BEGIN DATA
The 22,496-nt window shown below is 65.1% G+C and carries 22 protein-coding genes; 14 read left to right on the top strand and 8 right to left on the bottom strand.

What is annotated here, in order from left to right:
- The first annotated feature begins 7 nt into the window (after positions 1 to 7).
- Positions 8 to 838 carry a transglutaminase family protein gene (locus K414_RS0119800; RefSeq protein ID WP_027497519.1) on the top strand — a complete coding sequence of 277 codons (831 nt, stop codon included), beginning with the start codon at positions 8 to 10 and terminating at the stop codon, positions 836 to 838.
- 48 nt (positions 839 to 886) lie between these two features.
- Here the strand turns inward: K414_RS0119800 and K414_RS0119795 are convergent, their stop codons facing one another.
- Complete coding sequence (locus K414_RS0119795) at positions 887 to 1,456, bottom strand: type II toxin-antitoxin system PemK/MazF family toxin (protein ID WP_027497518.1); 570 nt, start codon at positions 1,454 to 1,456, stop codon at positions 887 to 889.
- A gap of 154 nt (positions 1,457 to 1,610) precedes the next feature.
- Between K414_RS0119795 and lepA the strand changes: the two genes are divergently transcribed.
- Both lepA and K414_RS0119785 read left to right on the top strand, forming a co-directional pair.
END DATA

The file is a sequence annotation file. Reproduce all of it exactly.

The 22,496-nt window shown below is 65.1% G+C and carries 22 protein-coding genes; 14 read left to right on the top strand and 8 right to left on the bottom strand.

What is annotated here, in order from left to right:
- The first annotated feature begins 7 nt into the window (after positions 1 to 7).
- Positions 8 to 838 carry a transglutaminase family protein gene (locus K414_RS0119800; RefSeq protein ID WP_027497519.1) on the top strand — a complete coding sequence of 277 codons (831 nt, stop codon included), beginning with the start codon at positions 8 to 10 and terminating at the stop codon, positions 836 to 838.
- 48 nt (positions 839 to 886) lie between these two features.
- Here the strand turns inward: K414_RS0119800 and K414_RS0119795 are convergent, their stop codons facing one another.
- Complete coding sequence (locus K414_RS0119795) at positions 887 to 1,456, bottom strand: type II toxin-antitoxin system PemK/MazF family toxin (protein ID WP_027497518.1); 570 nt, start codon at positions 1,454 to 1,456, stop codon at positions 887 to 889.
- A gap of 154 nt (positions 1,457 to 1,610) precedes the next feature.
- Between K414_RS0119795 and lepA the strand changes: the two genes are divergently transcribed.
- Both lepA and K414_RS0119785 read left to right on the top strand, forming a co-directional pair.